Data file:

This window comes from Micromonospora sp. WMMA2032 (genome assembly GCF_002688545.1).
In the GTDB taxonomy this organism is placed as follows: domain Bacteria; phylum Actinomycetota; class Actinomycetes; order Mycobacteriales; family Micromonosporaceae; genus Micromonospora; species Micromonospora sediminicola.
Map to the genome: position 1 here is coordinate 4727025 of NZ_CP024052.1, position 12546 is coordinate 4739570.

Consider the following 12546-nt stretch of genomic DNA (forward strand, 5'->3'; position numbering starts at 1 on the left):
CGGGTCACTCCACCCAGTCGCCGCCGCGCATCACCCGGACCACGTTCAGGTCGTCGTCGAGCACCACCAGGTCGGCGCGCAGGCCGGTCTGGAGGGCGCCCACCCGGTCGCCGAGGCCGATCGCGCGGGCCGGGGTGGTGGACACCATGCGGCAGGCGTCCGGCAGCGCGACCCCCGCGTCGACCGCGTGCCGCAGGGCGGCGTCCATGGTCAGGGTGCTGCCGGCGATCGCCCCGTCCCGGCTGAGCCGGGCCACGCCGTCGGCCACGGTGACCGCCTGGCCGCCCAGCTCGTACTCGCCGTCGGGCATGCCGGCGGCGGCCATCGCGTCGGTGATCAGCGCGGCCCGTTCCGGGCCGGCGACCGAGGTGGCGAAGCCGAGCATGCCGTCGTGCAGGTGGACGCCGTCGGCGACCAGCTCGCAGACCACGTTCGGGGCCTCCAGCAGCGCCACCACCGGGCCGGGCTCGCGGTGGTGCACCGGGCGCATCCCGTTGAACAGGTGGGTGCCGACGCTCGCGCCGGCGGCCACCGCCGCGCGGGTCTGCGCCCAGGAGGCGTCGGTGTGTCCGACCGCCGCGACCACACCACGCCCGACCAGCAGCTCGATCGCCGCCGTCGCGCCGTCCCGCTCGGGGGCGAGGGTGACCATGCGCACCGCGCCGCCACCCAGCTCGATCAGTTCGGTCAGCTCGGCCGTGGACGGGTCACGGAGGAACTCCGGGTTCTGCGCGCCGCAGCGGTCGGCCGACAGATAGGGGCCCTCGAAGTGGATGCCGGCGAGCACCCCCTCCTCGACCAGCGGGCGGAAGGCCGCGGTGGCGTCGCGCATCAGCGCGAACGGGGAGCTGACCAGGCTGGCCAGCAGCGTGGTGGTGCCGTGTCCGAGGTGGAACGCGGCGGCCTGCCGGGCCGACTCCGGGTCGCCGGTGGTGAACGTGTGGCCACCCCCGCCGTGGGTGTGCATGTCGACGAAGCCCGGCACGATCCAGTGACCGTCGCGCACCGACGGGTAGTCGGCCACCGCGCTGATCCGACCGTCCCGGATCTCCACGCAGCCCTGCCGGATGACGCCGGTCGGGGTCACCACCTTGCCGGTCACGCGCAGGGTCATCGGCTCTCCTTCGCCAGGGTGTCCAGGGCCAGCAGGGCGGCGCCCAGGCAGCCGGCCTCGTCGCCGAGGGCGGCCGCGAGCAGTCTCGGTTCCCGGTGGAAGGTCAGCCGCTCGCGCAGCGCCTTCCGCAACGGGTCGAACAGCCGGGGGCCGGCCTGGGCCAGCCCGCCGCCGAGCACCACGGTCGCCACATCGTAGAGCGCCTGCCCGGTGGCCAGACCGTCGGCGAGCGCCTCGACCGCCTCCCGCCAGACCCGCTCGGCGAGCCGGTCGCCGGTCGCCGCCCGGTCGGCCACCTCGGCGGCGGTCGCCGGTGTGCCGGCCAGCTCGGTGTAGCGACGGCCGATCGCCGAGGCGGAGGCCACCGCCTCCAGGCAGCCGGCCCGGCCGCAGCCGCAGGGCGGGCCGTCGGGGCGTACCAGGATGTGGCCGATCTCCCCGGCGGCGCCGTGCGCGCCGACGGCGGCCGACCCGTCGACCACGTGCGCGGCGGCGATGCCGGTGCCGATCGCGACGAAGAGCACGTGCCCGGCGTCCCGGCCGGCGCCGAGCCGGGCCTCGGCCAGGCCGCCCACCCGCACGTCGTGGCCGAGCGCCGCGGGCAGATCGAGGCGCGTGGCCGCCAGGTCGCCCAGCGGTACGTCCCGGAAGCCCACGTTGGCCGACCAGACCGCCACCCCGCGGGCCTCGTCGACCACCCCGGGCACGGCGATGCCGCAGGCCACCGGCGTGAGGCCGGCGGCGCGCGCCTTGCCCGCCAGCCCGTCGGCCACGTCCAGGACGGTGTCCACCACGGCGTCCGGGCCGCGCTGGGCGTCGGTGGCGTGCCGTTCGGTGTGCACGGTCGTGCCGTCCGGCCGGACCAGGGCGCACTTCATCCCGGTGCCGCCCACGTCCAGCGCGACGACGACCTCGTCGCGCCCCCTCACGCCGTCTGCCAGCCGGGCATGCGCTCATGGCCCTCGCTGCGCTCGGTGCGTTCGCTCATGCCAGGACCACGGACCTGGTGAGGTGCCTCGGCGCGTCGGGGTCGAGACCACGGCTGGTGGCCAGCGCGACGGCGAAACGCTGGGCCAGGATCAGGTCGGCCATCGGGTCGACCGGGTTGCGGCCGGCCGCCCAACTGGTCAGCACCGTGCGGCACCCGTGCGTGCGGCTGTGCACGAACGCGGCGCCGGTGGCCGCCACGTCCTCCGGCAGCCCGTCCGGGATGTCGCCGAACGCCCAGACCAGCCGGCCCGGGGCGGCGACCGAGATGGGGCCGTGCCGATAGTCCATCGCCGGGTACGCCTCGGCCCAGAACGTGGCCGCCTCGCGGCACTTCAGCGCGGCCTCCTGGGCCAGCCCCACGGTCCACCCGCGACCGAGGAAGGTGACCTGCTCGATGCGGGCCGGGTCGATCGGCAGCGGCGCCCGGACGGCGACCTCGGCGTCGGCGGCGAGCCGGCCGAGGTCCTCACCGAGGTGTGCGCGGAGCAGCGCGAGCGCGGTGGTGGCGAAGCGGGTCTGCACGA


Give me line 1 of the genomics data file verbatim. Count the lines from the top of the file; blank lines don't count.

This window comes from Micromonospora sp. WMMA2032 (genome assembly GCF_002688545.1).